parenting 7 15

Warm, supportive caregiving can help counteract the effects of stress during childhood and development. Halfpoint Images/Moment via Getty Images

Warm and supportive parenting may buffer against the effects of stress during childhood and adolescence. That is the key takeaway of our recent study, published in the journal PNAS Nexus.

Some children and adolescents who experience stressful events such as physical abuse or neglect have less tissue in a brain region called the hippocampus. The hippocampus plays a critical role in learning and memory and is also highly susceptible to stress.

However, in our study, we did not find a link between increased stress and reduced brain tissue in the hippocampus for young people who reported more warmth from their caregivers.

Positive parenting includes a range of warm and supportive techniques such as providing praise for doing something well, emotional support and affection. Contrast this with harsh parenting techniques, such as shouting and physical punishments.

innerself subscribe graphic

As a first step, we explored whether positive parenting protected against a connection between childhood stress and behavioral problems in children.

We analyzed brain scans of almost 500 children between 10 and 17 years old using data from a project called the Healthy Brain Network. We measured brain tissue using structural magnetic resonance imaging, or MRI, a technique that allows us to look at the size of brain regions. To measure stress, we asked children about the number of negative life events they had experienced across family, community and school contexts and how distressed each of those events made them.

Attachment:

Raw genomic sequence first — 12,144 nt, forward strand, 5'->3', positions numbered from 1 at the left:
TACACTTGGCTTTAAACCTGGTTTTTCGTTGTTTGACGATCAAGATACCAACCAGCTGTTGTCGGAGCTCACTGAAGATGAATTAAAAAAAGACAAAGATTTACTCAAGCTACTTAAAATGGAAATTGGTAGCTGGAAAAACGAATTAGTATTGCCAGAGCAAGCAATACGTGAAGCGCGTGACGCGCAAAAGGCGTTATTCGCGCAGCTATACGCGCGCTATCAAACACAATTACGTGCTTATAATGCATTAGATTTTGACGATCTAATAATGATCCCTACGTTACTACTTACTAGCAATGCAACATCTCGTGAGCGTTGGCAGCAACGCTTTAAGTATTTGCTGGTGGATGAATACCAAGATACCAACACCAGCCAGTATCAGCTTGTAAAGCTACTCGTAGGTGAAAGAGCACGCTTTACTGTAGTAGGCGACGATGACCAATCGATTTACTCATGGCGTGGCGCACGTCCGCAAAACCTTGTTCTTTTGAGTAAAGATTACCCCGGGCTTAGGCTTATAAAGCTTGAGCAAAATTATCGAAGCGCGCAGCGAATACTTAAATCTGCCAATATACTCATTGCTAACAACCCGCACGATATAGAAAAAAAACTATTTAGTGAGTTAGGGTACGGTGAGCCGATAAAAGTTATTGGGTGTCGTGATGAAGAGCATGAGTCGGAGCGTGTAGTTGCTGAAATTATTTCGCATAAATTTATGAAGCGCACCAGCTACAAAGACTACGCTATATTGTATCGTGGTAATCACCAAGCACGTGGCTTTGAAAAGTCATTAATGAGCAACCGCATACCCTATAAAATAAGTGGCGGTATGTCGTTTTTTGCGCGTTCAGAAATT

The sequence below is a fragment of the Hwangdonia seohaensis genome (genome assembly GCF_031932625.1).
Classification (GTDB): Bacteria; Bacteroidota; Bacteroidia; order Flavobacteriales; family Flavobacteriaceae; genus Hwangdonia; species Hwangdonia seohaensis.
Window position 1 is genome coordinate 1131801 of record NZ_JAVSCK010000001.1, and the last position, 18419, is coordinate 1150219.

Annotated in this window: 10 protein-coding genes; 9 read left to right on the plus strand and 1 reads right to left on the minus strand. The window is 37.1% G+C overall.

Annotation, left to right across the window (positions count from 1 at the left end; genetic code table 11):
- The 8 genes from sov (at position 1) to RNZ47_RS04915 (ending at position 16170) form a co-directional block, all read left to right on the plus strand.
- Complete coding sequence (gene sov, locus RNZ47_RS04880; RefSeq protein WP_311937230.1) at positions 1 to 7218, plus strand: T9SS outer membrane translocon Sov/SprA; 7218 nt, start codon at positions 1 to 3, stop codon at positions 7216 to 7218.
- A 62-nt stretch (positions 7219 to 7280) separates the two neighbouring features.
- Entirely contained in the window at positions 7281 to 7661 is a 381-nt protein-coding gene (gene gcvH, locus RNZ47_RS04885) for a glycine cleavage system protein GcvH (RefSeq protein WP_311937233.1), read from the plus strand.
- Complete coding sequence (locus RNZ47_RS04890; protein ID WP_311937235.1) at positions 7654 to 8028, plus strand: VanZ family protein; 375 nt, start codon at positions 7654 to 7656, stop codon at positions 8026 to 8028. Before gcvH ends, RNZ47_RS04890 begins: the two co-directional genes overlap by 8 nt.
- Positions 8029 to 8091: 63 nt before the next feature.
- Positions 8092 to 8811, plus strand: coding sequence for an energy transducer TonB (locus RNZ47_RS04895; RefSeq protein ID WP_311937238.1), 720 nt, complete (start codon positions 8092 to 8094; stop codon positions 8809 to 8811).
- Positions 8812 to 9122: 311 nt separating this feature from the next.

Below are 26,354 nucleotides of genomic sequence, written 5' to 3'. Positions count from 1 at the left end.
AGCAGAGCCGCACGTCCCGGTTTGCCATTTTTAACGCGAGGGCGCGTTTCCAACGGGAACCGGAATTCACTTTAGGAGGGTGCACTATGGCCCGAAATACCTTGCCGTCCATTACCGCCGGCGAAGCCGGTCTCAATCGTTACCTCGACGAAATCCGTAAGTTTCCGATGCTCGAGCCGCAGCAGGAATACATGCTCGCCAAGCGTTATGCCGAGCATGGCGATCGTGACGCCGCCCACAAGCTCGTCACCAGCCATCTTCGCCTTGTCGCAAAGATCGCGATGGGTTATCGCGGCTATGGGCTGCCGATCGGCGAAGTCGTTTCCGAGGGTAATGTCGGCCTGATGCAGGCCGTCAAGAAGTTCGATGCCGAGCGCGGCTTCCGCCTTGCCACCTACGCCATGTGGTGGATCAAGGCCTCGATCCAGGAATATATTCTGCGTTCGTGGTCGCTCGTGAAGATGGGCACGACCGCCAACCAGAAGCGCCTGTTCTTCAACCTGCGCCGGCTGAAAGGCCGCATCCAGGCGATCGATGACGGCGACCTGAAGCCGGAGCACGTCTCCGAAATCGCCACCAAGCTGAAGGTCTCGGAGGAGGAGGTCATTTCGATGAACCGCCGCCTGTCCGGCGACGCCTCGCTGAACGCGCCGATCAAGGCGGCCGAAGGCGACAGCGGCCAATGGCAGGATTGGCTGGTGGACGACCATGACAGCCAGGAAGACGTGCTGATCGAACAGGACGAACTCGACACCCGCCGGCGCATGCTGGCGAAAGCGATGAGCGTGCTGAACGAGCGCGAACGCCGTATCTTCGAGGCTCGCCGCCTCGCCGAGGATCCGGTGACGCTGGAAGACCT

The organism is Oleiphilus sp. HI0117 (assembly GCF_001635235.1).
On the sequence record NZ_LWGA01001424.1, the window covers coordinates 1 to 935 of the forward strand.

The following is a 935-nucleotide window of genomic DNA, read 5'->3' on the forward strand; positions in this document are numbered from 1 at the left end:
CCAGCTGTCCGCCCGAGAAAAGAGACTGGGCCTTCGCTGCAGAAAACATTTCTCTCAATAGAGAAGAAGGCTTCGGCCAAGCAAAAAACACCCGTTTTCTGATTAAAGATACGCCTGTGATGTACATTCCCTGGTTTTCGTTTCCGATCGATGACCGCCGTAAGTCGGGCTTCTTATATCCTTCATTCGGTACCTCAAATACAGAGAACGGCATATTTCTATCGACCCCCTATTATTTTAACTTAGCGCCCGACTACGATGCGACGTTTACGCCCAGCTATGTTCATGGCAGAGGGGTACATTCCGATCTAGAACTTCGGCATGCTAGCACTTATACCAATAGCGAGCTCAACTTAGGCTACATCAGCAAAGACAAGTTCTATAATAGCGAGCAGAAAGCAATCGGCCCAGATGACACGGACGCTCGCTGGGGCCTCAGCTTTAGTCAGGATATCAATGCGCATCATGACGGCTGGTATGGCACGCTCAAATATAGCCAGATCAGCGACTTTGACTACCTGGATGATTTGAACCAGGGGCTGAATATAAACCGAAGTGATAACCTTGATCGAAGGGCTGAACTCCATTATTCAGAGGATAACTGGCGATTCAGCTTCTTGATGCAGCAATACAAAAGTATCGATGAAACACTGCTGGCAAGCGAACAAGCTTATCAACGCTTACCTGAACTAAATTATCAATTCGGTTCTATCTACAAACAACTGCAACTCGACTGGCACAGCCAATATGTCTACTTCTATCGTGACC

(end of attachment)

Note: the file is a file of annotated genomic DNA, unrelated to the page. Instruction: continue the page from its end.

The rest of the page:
Results showed that positive parenting had protective effects against the connection between stress and behavior; in other words, children who had experienced more distress from negative events, but who also perceived their parents as being warm and supportive, exhibited less challenging behavior such as rule-breaking or aggression. We next examined how parenting buffered against a known biomarker of stress in the brain: less tissue in the hippocampus.

Consistent with prior research, we found that more childhood stress correlated with smaller hippocampal volumes. However, we found that children’s perception of having received positive, supportive parenting served as a buffer against the biological effects of stress. Even when young people reported high levels of distress from negative life events, those who perceived their parents as more supportive did not have reduced brain tissue in the hippocampus.

In contrast, we did not find this same protective effect when we looked at what caregivers thought of their parenting. In other words, if parents said they were supportive and positive in their parenting but the child didn’t see them that way, we did not see this protective effect.

Positive reinforcement can work in many situations and with people of all ages.

Why it matters

Past research has found that the hippocampus is smaller in children and adults exposed to high levels of stress in childhood. These smaller volumes are in turn associated with behavioral problems, learning and memory challenges and increased vulnerability to future stress.